To date, there isn’t a verified case of someone developing lung cancer from vaping. “Many chemicals in vapes are known carcinogens, which means they cause cancer,” clarifies Dr. Choi. “We already know vaping harms the lungs. Only time will tell if vaping also causes lung cancer. The potential is certainly there.”

What cancer-causing chemicals are in vapes?

There may be thousands of chemicals in the liquid solution that you inhale, or vape. But it’s difficult to know what you’re inhaling because the chemicals vary by manufacturer and device.

Although the U.S. Food and Drug Administration (FDA) regulates vapes, products from overseas continue to enter the U.S. marketplace without proper vetting. “Users can also modify or add to e-liquids, changing their chemical makeup,” says Dr. Choi.

Specifically, cancer-causing agents in vapes include:

  • Benzene, an air pollutant from car exhaust and other fumes that cause cancer.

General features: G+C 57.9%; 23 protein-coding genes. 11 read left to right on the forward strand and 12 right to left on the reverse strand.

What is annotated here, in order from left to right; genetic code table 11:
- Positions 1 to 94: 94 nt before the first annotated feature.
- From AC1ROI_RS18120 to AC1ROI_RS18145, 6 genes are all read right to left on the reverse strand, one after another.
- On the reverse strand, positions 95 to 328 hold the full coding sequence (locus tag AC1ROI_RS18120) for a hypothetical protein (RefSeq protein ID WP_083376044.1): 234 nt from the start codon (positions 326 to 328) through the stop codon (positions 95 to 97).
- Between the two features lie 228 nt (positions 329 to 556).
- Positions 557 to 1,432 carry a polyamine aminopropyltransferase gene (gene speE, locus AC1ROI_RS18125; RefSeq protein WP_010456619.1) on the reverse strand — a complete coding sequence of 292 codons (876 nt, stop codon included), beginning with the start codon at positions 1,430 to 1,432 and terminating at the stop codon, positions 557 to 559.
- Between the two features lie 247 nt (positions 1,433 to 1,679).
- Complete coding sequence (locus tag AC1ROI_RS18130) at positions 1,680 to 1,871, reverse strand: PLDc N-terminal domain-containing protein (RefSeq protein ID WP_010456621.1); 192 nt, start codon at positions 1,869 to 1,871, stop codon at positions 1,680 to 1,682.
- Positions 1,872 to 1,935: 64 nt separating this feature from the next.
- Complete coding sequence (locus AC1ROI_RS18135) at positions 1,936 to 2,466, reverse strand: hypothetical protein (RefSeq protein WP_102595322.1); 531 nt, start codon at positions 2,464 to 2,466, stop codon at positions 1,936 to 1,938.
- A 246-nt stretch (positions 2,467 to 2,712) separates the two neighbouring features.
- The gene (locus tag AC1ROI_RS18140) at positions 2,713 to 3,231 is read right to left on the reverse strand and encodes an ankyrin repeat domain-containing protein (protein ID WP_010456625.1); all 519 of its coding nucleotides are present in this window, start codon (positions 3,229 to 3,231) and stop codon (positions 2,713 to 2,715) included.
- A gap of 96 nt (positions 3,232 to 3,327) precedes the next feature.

• Ethanal (acetaldehyde), a cancer-causing chemical in perfumes, drugs and disinfectants.
  • Formaldehyde, a known cancer-causing chemical found in glues, car parts and embalming solutions.
  • Toxic metals, like cadmium and heavy metals (including lead, nickel and tin), which cause cancers in the lungs, kidneys, prostate and pancreas.

Other harmful chemicals in vapes

In addition to nicotine and other cancer-causing agents, vapes often contain these other harmful chemicals, too:

  • Acrolein, a weed killer known to cause permanent lung damage.
  • Diacetyl, a chemical used in flavorings that scars the lungs, causing popcorn lung.
  • Diethylene glycol, a toxic chemical in antifreeze that causes lung disease.
  • Propylene glycol, a potentially toxic chemical found in paint solvents and antifreeze.

Risks and dangers of vaping

In general, anyone with a history of vaping or tobacco use is at higher risk for lung cancer. Additionally, both vaping and smoking carry similar risks for causing damage to your lungs:

  • Cigarettes, cigars and vapes all contain addictive nicotine and chemicals known to cause cancer.
  • Research shows that youths, or teens, who vape (and more than 2.5 million middle and high schoolers in America do) are more likely to smoke cigarettes.
  • In addition to lung disease, vaping contributes to heart disease and affects your ability to be physically active.